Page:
WRIGHT-PATTERSON AFB, Ohio – Electronic warfare (EW) avionics experts at the Boeing Co. will produce EW avionics for modernized Japan air force F-15 jet fighter aircraft that will help protect the aircraft from radar-guided missiles.
Officials of the Air Force Life Cycle Management Center at Wright-Patterson Air Force Base, Ohio, announced a $474.5 million five-year order Thursday to Boeing Defense, Space & Security segment in St. Louis to add the BAE Systems Eagle Passive Active Warning and Survivability System (EPAWSS) to F-15 Japan Super Interceptor jet fighters.
The EPAWSS provides the Japan Air Self Defense Force F-15 jet fighter aircraft with EW technology to make the most of mission effectiveness and survivability with offensive and defensive EW options for the pilot.
The Japan Super Interceptor (JSI) program is helping Japan to upgrade that nation's F-15 combat aircraft with new enabling technologies to enable Japanese F-15s to fight effectively alongside Japan's growing fleet of F-35 joint strike fighters. Boeing also is integrating the BAE Systems EPAWSS aboard U.S. Air Force F-15 jet fighters.
Boeing is the original manufacturer of the 1970s-vintage F-15 Eagle jet fighter, and the BAE Systems Electronic Systems segment in Nashua, N.H., designs and builds the EPAWSS. McDonnell Douglas Corp. designed the aircraft and manufactured it from 1976 to 1996. Boeing bought McDonnell Douglas in 1996 and continued F-15 production through 2019.
EPAWSS also will be part of the avionics suite of the next-generation F-15EX, which is based on the F-15 Advanced Eagle that Boeing is building for the air forces of Qatar and Saudi Arabia, which has a fly-by-wire flight control system, digital electronic warfare (EW) suite, an infrared search and track (IRST) system, and the Raytheon APG-63(v)3 active electronically scanned array (AESA) radar.
EPAWSS offers integrated radar warning, geo-location, situational awareness, and self-protection to detect and defeat enemy aircraft, air-to-air missiles, as well as surface-to-air missiles amid dense electronic signals in contested airspace. Its electronic countermeasures enable the F-15 to penetrate enemy air defenses.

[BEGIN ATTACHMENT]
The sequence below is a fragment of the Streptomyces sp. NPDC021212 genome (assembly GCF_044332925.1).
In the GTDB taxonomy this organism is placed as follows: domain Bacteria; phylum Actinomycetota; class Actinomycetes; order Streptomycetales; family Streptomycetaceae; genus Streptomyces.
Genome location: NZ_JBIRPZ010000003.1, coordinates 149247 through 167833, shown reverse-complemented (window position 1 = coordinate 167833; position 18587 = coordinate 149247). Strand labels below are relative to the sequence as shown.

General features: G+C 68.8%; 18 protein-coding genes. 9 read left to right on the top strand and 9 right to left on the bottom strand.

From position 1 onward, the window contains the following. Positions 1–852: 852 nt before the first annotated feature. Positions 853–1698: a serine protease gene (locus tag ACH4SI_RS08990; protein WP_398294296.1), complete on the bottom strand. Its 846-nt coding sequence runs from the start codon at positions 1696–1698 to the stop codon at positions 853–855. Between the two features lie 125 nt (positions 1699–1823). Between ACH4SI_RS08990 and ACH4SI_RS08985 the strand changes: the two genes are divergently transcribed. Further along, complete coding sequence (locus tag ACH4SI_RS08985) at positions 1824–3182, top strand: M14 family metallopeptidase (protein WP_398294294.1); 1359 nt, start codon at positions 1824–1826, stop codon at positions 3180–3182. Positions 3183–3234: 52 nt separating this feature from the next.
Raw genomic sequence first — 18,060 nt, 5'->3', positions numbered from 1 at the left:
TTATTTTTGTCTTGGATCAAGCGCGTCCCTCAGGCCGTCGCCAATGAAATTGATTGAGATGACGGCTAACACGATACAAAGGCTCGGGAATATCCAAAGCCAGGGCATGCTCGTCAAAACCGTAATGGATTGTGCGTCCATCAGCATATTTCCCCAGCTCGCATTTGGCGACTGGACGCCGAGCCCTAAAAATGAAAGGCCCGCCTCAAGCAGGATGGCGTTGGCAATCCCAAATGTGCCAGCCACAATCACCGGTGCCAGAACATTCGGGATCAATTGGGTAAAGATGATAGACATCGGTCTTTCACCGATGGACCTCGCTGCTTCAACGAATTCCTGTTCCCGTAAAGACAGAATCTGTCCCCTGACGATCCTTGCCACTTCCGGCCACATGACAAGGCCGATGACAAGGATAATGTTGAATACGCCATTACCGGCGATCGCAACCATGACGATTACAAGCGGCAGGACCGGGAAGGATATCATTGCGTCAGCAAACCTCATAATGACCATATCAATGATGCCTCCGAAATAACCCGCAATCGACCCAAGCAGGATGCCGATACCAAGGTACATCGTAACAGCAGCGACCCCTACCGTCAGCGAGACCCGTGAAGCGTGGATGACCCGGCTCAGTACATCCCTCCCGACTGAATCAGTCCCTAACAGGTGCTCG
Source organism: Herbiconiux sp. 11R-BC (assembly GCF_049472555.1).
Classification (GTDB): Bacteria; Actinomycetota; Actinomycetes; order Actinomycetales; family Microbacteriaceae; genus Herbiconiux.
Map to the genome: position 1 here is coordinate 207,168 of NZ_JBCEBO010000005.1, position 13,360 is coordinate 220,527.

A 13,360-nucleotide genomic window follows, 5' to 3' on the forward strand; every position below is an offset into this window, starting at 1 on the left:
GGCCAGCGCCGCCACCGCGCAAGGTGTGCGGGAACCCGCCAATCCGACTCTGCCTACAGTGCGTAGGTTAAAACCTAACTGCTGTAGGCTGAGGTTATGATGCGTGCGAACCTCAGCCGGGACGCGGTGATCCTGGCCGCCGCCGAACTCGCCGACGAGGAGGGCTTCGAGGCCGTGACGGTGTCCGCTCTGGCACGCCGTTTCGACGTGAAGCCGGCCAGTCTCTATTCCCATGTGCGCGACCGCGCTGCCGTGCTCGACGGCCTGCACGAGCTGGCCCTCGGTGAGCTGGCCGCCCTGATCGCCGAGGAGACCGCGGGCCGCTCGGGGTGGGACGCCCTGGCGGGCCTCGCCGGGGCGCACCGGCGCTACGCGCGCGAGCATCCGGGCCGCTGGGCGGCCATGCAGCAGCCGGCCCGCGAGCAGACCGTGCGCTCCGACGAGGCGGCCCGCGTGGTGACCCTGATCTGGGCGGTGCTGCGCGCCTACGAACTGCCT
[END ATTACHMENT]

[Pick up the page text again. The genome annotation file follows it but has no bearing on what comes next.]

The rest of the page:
The all-digital EPAWSS is smaller than previous F-15 EW systems, and offers improved reliability and maintainability. EPAWSS is replacing the F-15's ALQ-135 EW suite.
Delays in building and deploying the Lockheed Martin F-35 have encouraged Air Force leaders to extend the service life of the F-15 fleet beyond 2040, with upgrades involving new active electronically scanned array (AESA) radars, new EW sensors and processors, and new cockpit displays.
Boeing won a $471.3 million Air Force foreign military sales contract in late 2021 to develop an integrated suite of aircraft systems to support modification of the Japan Air Self Defense Force F-15MJ aircraft as part of a potential $4.5 billion program approved by the U.S. State Department in 2019 to upgrade 98 Boeing F-15J jet fighters to Japan Super Interceptor aircraft.
These updated aircraft are expected to fly alongside Japan’s fleet of Lockheed Martin F-35 fighter-bombers and take advantage of the strongest capabilities of each aircraft. The F-35 is stealthy with advanced airborne networking, while the F-15 is fast, long range, and carries a large weapons payload.
The JSI upgrade includes new systems like the Raytheon's AN/APG-82(V)1 active electronically scanned array (AESA) radar and the BAE Systems AN/ALQ-239 digital EW system. The JSI also could carry new missiles.
The Japan Super Interceptor program is expected to be similar to the U.S. F-15EX aircraft, which will augment the new F-35 with plenty of fire power on an affordable budget. In 2020 the U.S. Air Force announced a potential $22.9 billion contract to Boeing to design and build the F-15EX jet fighter.
The F-15EX also will have a substantially more powerful mission computer than all existing versions of the F-15, new cockpit displays, a digital backbone, infrared search and track (IRST) system, the Raytheon APG-63(v)3 active electronically scanned array (AESA) radar, and the Eagle Passive Active Warning Survivability System (EPAWSS) -- an EW and threat identification system.
The F-15EX also will have terrain-following radar to enable the pilot to fly at a very low altitude following cues displayed on a heads up display. The targeting pod contains a laser designator and a tracking system with a 10-mile range. The plane also will have as many as 11 underwing weapons stations and digital Joint Helmet-Mounted Cueing Systems. The original F-15 jet fighter began development in 1967, and entered service with the U.S. Air Force in 1976.
On this order Boeing will do the work in St. Louis and should be finished by December 2028. For more information contact Boeing Defense, Space & Security online at www.boeing.com/company/about-bds, BAE Systems Electronic Systems at www.baesystems.com/en-us/our-company/inc-businesses/electronic-systems, the Air Force Life Cycle Management Center at www.aflcmc.af.mil, or the Japan Air Self Defense Force at www.mod.go.jp/asdf/English_page.